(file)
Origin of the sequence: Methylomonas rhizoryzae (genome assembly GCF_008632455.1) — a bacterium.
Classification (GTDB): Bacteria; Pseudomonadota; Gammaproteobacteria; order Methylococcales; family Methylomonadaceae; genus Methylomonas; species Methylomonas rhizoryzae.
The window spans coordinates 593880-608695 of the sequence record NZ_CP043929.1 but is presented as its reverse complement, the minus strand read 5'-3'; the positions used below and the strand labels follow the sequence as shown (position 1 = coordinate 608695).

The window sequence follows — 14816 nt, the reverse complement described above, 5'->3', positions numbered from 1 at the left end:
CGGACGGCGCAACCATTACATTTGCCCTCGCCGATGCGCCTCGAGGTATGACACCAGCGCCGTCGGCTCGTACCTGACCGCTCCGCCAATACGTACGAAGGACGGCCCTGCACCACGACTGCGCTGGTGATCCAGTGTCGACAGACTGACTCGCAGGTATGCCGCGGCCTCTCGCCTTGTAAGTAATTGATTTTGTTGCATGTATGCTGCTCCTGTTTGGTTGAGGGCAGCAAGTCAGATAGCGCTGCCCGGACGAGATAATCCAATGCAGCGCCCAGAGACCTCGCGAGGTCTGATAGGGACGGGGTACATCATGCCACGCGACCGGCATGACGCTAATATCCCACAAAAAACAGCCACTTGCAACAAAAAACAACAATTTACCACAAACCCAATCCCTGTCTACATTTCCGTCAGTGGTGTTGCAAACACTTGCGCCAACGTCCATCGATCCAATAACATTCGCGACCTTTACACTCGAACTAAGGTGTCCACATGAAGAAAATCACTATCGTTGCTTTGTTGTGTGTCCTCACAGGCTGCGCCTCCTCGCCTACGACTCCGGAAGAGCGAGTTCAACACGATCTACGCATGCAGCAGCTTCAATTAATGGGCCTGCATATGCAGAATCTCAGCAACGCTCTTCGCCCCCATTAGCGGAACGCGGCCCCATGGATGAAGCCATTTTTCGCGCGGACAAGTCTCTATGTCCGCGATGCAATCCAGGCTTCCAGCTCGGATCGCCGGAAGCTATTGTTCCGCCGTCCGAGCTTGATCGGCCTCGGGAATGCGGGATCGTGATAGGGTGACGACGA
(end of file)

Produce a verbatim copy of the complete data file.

Origin of the sequence: Methylomonas rhizoryzae (genome assembly GCF_008632455.1) — a bacterium.
Classification (GTDB): Bacteria; Pseudomonadota; Gammaproteobacteria; order Methylococcales; family Methylomonadaceae; genus Methylomonas; species Methylomonas rhizoryzae.
The window spans coordinates 593880-608695 of the sequence record NZ_CP043929.1 but is presented as its reverse complement, the minus strand read 5'-3'; the positions used below and the strand labels follow the sequence as shown (position 1 = coordinate 608695).

The window sequence follows — 14816 nt, the reverse complement described above, 5'->3', positions numbered from 1 at the left end:
CGGACGGCGCAACCATTACATTTGCCCTCGCCGATGCGCCTCGAGGTATGACACCAGCGCCGTCGGCTCGTACCTGACCGCTCCGCCAATACGTACGAAGGACGGCCCTGCACCACGACTGCGCTGGTGATCCAGTGTCGACAGACTGACTCGCAGGTATGCCGCGGCCTCTCGCCTTGTAAGTAATTGATTTTGTTGCATGTATGCTGCTCCTGTTTGGTTGAGGGCAGCAAGTCAGATAGCGCTGCCCGGACGAGATAATCCAATGCAGCGCCCAGAGACCTCGCGAGGTCTGATAGGGACGGGGTACATCATGCCACGCGACCGGCATGACGCTAATATCCCACAAAAAACAGCCACTTGCAACAAAAAACAACAATTTACCACAAACCCAATCCCTGTCTACATTTCCGTCAGTGGTGTTGCAAACACTTGCGCCAACGTCCATCGATCCAATAACATTCGCGACCTTTACACTCGAACTAAGGTGTCCACATGAAGAAAATCACTATCGTTGCTTTGTTGTGTGTCCTCACAGGCTGCGCCTCCTCGCCTACGACTCCGGAAGAGCGAGTTCAACACGATCTACGCATGCAGCAGCTTCAATTAATGGGCCTGCATATGCAGAATCTCAGCAACGCTCTTCGCCCCCATTAGCGGAACGCGGCCCCATGGATGAAGCCATTTTTCGCGCGGACAAGTCTCTATGTCCGCGATGCAATCCAGGCTTCCAGCTCGGATCGCCGGAAGCTATTGTTCCGCCGTCCGAGCTTGATCGGCCTCGGGAATGCGGGATCGTGATAGGGTGACGACGA